The young production team behind the Symposium project
Tom Basista, Tunbridge Wells
Tom organises creative art workshops for young people who are on non-formal education courses.
Tom is also a musician and performs as a solo and collaborating artist and under his stage name ‘Mr Basista,’ has written produced, recorded AND released his own album independently.
He entered the NOISE festival in 2008 and was picked as a Curator Choice by Bless Beats. Tom also performed at the NOISE Creative Futures Manchester in November 2008.
Tom wanted to join the NOISE symposium on Non-Formal Education because of his own experience in formal education. As Tom did not enjoy school himself, he feels he can relate to young people in the same position and is passionate about finding new ways of engaging with and inspiring young people to progress using their creative talents.
David Ault, Walsall
David‘s education started very formally, through school, then University and then onto a Masters in astronomy and astrophysics.
However throughout that time he was pursuing other courses in media and broadcasting, such as the ScreenWM Moving Up course and training days at the Birmingham Hippodrome. This brought him eventually, via the world of planetarium presentation, to study for two years of an acting degree before he went off to India to perform Shakespeare for six months.
David’s creative specialities are acting, writing and presentation and his particular area of interest in this project has been ‘International Comparisons in Education.’
Rael Gough, Bolton
Rael is the perfect example of how taking a non-formal education route can lead to huge success. Feeling a little bit frustrated at the lack of creativity, Rael left school at 15 and got himself a place on a Foundation Art course in Bolton aged 16. Merely three years later, he had his own working studio and gallery, and a steadily growing reputation.
From working in his own gallery Rael has learnt a lot of management and business skills and has gained confidence in his work and his artistic merits.
Rael will be working closely with NOISE to help produce a magazine in conjunction with the Symposium project.
Since the project NOISE has kept in touch with Rael and in 2011 raised EU funding for him to organise a pop-up exhibition to kick off the NOISE Art of Protest Project.
Damien Hayward, 25, Manchester
Damien’s creative speciality is photography, however he is also interested in graphics, fine art, film editing and shooting. He has had experience in facilitating workshops and has worked with Full Circle Arts, a North West based arts organisation.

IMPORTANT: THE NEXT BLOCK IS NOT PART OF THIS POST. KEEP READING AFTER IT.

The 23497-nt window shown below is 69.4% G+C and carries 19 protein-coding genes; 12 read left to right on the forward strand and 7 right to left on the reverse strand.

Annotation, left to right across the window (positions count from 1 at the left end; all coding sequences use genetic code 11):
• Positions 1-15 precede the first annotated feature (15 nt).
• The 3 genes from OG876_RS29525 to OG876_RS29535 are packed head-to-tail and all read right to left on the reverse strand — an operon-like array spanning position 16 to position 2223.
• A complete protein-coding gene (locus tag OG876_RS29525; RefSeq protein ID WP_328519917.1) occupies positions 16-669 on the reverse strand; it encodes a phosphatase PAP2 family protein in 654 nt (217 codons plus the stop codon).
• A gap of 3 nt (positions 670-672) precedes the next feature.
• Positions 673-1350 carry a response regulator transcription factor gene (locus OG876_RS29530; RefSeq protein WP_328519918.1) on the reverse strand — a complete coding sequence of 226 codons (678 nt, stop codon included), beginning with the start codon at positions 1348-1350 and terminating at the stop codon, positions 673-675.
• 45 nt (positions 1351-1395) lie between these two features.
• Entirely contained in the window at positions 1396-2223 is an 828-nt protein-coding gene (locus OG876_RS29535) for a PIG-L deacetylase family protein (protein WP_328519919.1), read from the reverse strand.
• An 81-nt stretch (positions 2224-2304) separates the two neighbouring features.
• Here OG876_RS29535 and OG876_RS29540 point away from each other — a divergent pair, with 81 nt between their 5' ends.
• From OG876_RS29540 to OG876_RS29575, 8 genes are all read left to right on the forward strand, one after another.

He has had varied educational experiences with both formal and non-formal education, but became concerned about the lack of support surrounding some further education courses in terms of funding.
After the project Damien got involved in the NOISELAB particularly the Guerrilla Graffiti workshop where he learnt how to spray-paint with the help of a professional Graffitti artist.
Hannah Mansell, Buckinghamshire
Hannah’s creative speciality is fine art, in particular installation and video.
Like many of the Symposium participants she has had a lot of experience of non-formal education:
- Hannah’s artwork submission was chosen by Art Below curator’s to be displayed at Regents Park Underground Station.
- She was a participant in the Tate Modern Arts and Ideas course for young people.
Hannah would love to see more recognition of Non-Formal Learning as she has found learning within an academic establishment in creative subjects often prescriptive, stifling and full of clichés.
Since her involvement in the Symposium project Hannah was invited by the NOISE charity to be the first Youth Representative on the NOISE board of Trustees.
Amna, originally from Qatar moved to Oldham where she first experienced non-formal education activities. She found that non-formal education focused on practical skills and knowledge whilst school tends to focus primarily on academic information.
Amna had originally intended to go to medical school but after deciding that was really not for her, she has taken a more creative route and decided to study fashion at college.
She participates in non-formal education opportunities in her area such as doing charity work, and she would love to see this kind of education get more recognition.
Robert Parkin, Manchester
Rob has a wide range of experience in education. He did HND at The Manchester College in music production which would have led on to a third year at Salford University to complete the degree.
However when he started the course he realised it wasn't really what he had expected or was looking for and on top of this felt the course was badly run. When he eventually dropped out, he found himself in debt which contributed further to his finding the experience to be overall a negative one.
Since Rob left his degree he has since discovered online tutorials in music production which he has found to have been an invaluable source of help in teaching himself, and have strengthened his opinion that the college course was a huge waste of his time and money for him.
As a practically trained work based accountant in his earlier years, having gained ‘on-the-job’ experience he was well ahead of university graduates in that profession when he returned to it. He found that students/employees who were rated higher because of their degrees asked him for help in the workplace and this made him question the value of education over first-hand experience.
The coursework took up all of my time and the huge amount of writing I had to do decreased the amount I actually learned on a practical level.
Overall Robert’s most valuable education experiences have been non-formal ones which is why he was such a valuable participant in the Symposium.